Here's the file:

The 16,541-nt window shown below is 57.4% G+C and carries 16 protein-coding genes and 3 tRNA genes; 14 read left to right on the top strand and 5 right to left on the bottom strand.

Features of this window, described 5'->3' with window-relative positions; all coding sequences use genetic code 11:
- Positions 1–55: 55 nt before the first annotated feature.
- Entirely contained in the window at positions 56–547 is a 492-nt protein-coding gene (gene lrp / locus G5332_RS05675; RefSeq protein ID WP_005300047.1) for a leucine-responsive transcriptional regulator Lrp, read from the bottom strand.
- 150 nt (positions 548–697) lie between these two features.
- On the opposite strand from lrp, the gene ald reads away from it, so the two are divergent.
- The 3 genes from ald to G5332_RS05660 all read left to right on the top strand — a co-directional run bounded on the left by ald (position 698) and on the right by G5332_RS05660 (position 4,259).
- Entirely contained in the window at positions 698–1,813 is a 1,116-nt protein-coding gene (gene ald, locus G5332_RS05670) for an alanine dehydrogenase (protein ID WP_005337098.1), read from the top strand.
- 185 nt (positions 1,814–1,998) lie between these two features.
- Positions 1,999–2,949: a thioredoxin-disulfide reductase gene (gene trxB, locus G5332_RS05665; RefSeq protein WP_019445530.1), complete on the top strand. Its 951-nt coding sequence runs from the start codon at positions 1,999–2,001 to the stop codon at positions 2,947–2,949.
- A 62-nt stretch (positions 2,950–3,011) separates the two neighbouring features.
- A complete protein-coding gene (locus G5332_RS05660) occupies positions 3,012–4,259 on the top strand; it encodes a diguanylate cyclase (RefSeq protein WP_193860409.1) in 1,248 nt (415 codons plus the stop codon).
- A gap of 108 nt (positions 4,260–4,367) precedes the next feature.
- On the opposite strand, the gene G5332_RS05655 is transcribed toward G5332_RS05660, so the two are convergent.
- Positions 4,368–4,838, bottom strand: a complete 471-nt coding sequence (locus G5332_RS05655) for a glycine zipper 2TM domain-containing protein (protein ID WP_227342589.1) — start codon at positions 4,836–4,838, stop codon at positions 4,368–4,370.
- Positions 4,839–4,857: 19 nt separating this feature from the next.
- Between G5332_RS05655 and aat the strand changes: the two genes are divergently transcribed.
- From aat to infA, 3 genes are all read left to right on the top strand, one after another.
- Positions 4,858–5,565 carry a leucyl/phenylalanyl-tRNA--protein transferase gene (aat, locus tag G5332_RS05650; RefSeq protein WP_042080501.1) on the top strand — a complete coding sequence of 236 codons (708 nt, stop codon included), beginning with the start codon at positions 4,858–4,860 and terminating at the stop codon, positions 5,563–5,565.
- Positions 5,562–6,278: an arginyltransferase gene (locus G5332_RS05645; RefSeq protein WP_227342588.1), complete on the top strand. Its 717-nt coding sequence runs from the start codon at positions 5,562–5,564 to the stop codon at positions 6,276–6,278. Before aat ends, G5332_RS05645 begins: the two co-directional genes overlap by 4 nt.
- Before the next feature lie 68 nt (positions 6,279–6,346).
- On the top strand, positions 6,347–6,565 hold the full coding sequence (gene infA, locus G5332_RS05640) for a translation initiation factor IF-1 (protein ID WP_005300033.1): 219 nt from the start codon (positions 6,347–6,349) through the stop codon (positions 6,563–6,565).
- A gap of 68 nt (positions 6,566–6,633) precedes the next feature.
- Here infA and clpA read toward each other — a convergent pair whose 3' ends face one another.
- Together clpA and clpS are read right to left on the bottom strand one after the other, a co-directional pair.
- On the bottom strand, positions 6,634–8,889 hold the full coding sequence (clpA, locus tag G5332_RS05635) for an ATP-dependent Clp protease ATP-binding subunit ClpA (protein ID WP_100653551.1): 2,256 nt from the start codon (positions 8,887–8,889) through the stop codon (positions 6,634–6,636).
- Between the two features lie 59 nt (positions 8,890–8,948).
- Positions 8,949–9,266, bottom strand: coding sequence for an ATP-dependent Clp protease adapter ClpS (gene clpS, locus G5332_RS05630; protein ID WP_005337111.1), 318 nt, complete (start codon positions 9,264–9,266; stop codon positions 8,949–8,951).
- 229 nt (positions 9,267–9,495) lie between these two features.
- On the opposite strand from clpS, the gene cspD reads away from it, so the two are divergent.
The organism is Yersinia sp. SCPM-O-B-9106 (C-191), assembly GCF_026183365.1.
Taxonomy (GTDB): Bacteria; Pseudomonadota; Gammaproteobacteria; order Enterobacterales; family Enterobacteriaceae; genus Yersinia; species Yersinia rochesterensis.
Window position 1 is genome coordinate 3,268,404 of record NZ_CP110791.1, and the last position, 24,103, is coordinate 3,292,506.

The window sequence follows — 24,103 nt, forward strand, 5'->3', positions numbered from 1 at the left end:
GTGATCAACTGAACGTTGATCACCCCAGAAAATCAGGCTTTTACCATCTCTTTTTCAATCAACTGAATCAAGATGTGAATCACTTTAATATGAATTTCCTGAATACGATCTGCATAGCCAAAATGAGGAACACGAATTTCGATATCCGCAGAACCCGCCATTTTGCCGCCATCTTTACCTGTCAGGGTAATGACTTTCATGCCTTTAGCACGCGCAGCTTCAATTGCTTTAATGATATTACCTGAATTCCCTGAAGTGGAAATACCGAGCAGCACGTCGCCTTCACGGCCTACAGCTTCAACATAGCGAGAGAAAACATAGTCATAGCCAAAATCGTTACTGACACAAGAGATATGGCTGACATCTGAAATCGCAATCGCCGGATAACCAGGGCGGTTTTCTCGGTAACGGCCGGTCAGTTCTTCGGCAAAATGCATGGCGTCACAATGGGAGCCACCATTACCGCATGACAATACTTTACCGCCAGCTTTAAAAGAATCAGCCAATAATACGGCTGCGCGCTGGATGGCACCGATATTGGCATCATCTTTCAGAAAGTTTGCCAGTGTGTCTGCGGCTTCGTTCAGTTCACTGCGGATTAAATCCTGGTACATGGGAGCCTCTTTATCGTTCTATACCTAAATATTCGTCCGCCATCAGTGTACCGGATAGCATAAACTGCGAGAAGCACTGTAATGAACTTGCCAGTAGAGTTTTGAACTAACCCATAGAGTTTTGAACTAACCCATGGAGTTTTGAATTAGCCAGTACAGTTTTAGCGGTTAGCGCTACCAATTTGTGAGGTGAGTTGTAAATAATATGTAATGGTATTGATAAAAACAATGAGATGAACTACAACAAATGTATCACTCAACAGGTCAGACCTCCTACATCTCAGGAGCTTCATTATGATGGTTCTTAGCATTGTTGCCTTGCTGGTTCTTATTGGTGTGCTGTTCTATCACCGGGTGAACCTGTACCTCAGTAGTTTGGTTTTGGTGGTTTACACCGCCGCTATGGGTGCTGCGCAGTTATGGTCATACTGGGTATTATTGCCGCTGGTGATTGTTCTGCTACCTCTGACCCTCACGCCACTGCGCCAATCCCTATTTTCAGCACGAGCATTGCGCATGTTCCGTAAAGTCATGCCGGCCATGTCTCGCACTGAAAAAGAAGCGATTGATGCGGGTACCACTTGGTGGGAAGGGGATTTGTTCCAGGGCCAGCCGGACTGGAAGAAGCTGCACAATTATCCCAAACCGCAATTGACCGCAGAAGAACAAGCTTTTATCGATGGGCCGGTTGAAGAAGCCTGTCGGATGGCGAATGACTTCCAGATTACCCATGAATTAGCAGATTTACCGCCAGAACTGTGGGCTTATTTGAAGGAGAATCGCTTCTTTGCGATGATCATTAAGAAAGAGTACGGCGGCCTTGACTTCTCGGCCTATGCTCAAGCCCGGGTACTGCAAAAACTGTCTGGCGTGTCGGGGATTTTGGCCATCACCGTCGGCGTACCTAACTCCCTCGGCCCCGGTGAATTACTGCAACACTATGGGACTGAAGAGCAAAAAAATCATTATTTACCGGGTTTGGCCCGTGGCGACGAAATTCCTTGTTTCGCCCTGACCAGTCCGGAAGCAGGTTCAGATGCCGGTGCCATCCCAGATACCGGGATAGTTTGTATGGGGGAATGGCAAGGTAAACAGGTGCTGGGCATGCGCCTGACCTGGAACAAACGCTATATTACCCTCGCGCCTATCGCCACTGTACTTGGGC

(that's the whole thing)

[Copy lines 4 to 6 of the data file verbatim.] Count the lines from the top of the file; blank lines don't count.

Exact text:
- Entirely contained in the window at positions 56–547 is a 492-nt protein-coding gene (gene lrp / locus G5332_RS05675; RefSeq protein ID WP_005300047.1) for a leucine-responsive transcriptional regulator Lrp, read from the bottom strand.
- 150 nt (positions 548–697) lie between these two features.
- On the opposite strand from lrp, the gene ald reads away from it, so the two are divergent.